While some American farmers are just discovering the joys and products of old-fashioned, methodical cheesemaking — employing ones own cows, sheep and goats — some in France are rigthfully worried that that country is losing its traditional methods, along with some of its long-time producers. One family that has been making cheese since Charlemagne’s 9th century rule, is in its last generation of cheesemakers.
Blame increasing globalization of both palate and distribution. Near-ubiquitous use of pasteurization has also moved the French away from unique raw-milk cheeses and toward blander packaged fare. As a result, the very people who coined the term terroir (meaning that the food reflects the region in which it was produced, say as a result of specific grass munched by local cows) are in danger of losing their most unique geographically-based cheeses.
Why should we care? If you love cheese, of course, you likely treasure the small-batch, hand-made varieties from the farmer’s own hands and farm. They’re more special and rare; they taste more distinct, reflecting the land and the care — sometimes two years of processing and storing — that went into them. This trend extends beyond cheese, of course, and represents a loss of long-time tradition and craftsmanship as well as a diminishment in the appreciation of a fine product, which leads to the demise of that product itself. Remember when cars were more stylish? Clothing better made?
This fine article explains the cheese situation in more depth.
The only thing one can do on this (or any) side of the pond? Gather up a good French cheese, like the Comte Les Trois Comptois (a nutty, floral raw milk gruyere), a sturdy baguette, and a bottle of wine, and do your part to keep unique, terroir French cheeses alive.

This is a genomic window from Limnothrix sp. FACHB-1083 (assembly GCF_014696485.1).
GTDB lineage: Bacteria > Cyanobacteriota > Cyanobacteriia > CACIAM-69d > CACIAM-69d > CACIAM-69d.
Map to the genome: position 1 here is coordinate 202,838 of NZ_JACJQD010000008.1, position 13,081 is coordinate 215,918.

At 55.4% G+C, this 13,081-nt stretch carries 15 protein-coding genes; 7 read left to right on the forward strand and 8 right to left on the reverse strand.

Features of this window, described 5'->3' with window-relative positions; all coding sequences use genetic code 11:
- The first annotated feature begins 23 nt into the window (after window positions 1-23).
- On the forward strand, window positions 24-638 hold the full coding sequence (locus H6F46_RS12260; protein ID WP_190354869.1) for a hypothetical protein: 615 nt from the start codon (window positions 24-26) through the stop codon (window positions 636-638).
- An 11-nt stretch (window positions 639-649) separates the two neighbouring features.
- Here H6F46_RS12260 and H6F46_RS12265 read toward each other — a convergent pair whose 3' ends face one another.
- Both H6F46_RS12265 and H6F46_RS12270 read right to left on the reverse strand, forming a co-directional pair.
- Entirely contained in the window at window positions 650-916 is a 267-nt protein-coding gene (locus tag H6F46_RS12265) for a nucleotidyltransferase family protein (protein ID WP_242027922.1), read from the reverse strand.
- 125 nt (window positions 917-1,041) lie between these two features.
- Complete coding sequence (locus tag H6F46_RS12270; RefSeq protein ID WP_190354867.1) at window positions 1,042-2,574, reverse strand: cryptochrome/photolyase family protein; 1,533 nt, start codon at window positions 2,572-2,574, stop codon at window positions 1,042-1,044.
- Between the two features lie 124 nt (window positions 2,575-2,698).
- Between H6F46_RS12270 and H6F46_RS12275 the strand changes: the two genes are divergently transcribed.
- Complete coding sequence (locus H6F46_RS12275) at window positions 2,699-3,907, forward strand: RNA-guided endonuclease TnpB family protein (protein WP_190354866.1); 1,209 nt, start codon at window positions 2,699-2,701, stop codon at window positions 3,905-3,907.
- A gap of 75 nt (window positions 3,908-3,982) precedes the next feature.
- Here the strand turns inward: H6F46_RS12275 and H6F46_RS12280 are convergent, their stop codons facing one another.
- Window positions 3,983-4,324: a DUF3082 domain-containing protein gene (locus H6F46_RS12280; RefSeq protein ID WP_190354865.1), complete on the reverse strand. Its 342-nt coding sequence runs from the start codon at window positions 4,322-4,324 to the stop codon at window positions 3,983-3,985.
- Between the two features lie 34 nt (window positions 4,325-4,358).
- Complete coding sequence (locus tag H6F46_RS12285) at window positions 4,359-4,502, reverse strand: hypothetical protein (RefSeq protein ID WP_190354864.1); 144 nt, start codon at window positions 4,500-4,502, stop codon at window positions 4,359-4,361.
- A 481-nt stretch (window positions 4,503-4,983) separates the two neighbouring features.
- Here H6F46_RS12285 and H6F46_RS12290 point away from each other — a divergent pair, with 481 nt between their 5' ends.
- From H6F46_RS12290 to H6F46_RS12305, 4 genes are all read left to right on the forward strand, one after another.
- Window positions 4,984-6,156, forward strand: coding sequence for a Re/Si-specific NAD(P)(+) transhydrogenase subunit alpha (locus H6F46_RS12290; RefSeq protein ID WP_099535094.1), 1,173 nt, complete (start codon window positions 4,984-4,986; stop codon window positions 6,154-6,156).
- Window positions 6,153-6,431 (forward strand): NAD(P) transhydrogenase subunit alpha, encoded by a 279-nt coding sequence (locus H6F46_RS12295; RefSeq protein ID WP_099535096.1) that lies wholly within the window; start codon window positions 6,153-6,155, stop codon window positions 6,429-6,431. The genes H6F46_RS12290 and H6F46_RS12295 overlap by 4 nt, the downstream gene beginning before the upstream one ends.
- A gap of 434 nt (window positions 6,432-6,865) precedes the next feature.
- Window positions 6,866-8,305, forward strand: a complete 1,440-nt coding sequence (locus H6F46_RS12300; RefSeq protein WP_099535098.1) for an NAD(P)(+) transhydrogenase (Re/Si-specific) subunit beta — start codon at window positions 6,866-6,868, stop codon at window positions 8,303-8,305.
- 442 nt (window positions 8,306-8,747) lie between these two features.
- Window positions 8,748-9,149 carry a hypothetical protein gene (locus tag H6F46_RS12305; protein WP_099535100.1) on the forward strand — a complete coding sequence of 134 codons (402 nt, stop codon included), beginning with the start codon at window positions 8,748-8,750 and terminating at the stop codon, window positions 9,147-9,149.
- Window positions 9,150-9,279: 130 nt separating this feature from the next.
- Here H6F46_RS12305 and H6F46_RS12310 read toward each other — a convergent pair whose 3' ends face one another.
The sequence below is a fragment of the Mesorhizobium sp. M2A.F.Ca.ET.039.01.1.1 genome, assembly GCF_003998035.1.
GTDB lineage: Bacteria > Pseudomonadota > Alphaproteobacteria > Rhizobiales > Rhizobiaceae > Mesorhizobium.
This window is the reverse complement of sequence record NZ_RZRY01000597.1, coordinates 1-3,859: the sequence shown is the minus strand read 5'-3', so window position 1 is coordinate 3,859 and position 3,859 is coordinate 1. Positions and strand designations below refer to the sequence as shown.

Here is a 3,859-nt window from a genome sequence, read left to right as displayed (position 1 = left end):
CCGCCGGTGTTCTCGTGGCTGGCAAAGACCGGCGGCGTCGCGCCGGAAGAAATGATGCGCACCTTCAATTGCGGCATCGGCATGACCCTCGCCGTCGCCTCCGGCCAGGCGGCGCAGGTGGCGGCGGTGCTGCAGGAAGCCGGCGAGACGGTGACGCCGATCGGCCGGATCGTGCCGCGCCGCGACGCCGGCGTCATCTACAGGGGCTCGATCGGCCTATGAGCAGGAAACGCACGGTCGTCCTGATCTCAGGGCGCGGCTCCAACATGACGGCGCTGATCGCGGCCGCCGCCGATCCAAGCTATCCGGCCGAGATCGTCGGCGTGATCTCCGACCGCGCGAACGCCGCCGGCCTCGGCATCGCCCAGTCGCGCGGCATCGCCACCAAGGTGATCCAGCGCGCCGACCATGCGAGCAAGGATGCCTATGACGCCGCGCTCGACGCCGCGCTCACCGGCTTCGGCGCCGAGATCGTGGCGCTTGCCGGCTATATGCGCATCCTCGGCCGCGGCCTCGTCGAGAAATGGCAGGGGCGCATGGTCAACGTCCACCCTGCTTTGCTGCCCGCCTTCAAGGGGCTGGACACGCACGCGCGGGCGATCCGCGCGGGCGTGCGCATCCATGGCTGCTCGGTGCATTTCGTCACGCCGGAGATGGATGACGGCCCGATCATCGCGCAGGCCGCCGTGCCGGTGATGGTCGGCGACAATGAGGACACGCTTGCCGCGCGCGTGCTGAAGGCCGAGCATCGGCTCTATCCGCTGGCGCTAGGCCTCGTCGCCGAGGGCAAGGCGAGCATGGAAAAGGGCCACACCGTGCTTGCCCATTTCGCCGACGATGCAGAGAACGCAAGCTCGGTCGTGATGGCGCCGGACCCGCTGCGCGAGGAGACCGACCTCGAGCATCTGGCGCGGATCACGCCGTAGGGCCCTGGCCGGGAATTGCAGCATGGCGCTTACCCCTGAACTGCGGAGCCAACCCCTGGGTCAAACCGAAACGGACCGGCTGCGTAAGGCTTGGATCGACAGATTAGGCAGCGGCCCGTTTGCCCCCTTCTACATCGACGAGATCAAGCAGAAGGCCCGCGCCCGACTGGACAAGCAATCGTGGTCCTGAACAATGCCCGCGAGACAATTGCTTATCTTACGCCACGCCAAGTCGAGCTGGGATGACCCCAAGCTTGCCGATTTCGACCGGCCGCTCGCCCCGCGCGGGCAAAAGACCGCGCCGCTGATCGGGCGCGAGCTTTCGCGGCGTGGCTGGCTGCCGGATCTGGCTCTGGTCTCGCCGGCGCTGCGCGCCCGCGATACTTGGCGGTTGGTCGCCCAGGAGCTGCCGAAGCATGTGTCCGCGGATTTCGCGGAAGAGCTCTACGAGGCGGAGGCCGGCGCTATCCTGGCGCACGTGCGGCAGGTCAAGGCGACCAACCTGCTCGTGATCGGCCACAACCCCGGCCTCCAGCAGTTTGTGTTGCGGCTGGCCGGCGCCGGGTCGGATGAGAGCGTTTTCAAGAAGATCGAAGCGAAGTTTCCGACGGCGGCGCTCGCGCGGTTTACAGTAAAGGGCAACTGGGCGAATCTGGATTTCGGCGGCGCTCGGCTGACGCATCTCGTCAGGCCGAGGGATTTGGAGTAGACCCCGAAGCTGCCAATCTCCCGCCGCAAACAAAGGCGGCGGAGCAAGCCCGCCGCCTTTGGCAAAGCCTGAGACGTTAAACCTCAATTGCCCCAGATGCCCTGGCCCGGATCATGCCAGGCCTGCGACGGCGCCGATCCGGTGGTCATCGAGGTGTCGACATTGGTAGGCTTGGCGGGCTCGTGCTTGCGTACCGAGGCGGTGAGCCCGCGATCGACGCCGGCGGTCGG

Photos: Keith Weller, Susan Sachs Lipman
Posted in Butter and Egg, Lost Arts, Slow News, Sustainability, To Market, Who Moved My Cheese?
Tagged Cheese, Comte, Food, French, French Cheese, Gruyere, Les Trois Comtois, Slow Food, Sustainability, Terroir
In a world in which many cheeses are easy to eat, this one is especially pleasing and delightful. I practically dare anyone not to like it. (A cheese gauntlet.) And, yet, it’s by no means bland. In fact, it’s quite flavorful — sweet and nutty, with hints of caramel, vanilla and flowers. The flavors are not bold or overpowering; Rather they are subtle and complex. The taste lingers nicely in the mouth, and even invokes a little extra tang after a moment. The Comté has a great mouth feel, too. It’s buttery, without being overly soft. This all makes for a very likable package.
A true terroir cheese, Comté is made by the Les Trois Comptois cheesemakers in the Jura mountains of eastern France, an area of rolling hills and plateaus on the Swiss border that is also known for its wines. (The region is also called the Franche-Comté.) The Comté is one of the 40 or so (out of 500) French cheeses which get to bear the designation, “AOC”, or “Appellation d’Origine Contrôlée”. This means that the cheese was made in a specific region, using local cows and codified production methods. It’s fun to know that those were Jura Mountain flowers I was tasting.
The Comté has certainly earned its AOC: It’s an ancient cheese that’s been in production since the time of Charlemagne. It’s made from the milk of just two types of cow — Montbeliarde and Tachete de L’est. And it endures a long maturing period (called “affinage”), in which it is cleaned and rubbed with salted water.
Comté makes a great nibbling cheese, or a welcome addition to a cheese plate. It works with a variety of nuts and fruits. A Jura wine would make an excellent pairing. Short of that, a dry white or a light red, like a Beaujolais, would be lovely.
Photo by Susan Sachs Lipman
Posted in Butter and Egg, Who Moved My Cheese?
Tagged AOC, Cheese, Comte, Food, France, Gruyere, Jura, Les Trois Comtois, Slow Food, Sustainability, Terroir